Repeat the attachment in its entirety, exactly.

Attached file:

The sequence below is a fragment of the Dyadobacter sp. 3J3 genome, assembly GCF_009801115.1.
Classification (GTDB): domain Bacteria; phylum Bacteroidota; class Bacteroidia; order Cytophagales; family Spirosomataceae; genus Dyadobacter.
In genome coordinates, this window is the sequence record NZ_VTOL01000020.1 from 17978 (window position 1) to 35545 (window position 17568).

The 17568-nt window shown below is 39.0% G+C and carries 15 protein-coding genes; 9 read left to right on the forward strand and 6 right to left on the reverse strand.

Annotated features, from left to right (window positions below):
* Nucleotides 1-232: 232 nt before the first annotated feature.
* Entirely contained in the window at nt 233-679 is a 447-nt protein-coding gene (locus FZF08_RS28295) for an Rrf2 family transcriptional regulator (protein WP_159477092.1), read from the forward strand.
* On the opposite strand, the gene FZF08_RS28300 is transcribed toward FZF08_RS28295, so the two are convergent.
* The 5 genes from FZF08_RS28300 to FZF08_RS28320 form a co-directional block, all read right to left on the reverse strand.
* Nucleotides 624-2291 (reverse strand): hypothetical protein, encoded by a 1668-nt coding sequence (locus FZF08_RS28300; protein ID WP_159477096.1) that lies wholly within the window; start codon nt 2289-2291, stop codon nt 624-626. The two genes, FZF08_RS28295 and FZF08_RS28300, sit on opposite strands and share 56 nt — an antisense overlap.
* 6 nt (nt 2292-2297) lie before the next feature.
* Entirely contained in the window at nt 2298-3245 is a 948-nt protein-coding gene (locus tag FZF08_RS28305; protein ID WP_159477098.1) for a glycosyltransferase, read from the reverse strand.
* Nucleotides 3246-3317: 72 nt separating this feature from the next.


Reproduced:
The sequence below is a fragment of the Dyadobacter sp. 3J3 genome, assembly GCF_009801115.1.
Classification (GTDB): domain Bacteria; phylum Bacteroidota; class Bacteroidia; order Cytophagales; family Spirosomataceae; genus Dyadobacter.
In genome coordinates, this window is the sequence record NZ_VTOL01000020.1 from 17978 (window position 1) to 35545 (window position 17568).

The 17568-nt window shown below is 39.0% G+C and carries 15 protein-coding genes; 9 read left to right on the forward strand and 6 right to left on the reverse strand.

Annotated features, from left to right (window positions below):
* Nucleotides 1-232: 232 nt before the first annotated feature.
* Entirely contained in the window at nt 233-679 is a 447-nt protein-coding gene (locus FZF08_RS28295) for an Rrf2 family transcriptional regulator (protein WP_159477092.1), read from the forward strand.
* On the opposite strand, the gene FZF08_RS28300 is transcribed toward FZF08_RS28295, so the two are convergent.
* The 5 genes from FZF08_RS28300 to FZF08_RS28320 form a co-directional block, all read right to left on the reverse strand.
* Nucleotides 624-2291 (reverse strand): hypothetical protein, encoded by a 1668-nt coding sequence (locus FZF08_RS28300; protein ID WP_159477096.1) that lies wholly within the window; start codon nt 2289-2291, stop codon nt 624-626. The two genes, FZF08_RS28295 and FZF08_RS28300, sit on opposite strands and share 56 nt — an antisense overlap.
* 6 nt (nt 2292-2297) lie before the next feature.
* Entirely contained in the window at nt 2298-3245 is a 948-nt protein-coding gene (locus tag FZF08_RS28305; protein ID WP_159477098.1) for a glycosyltransferase, read from the reverse strand.
* Nucleotides 3246-3317: 72 nt separating this feature from the next.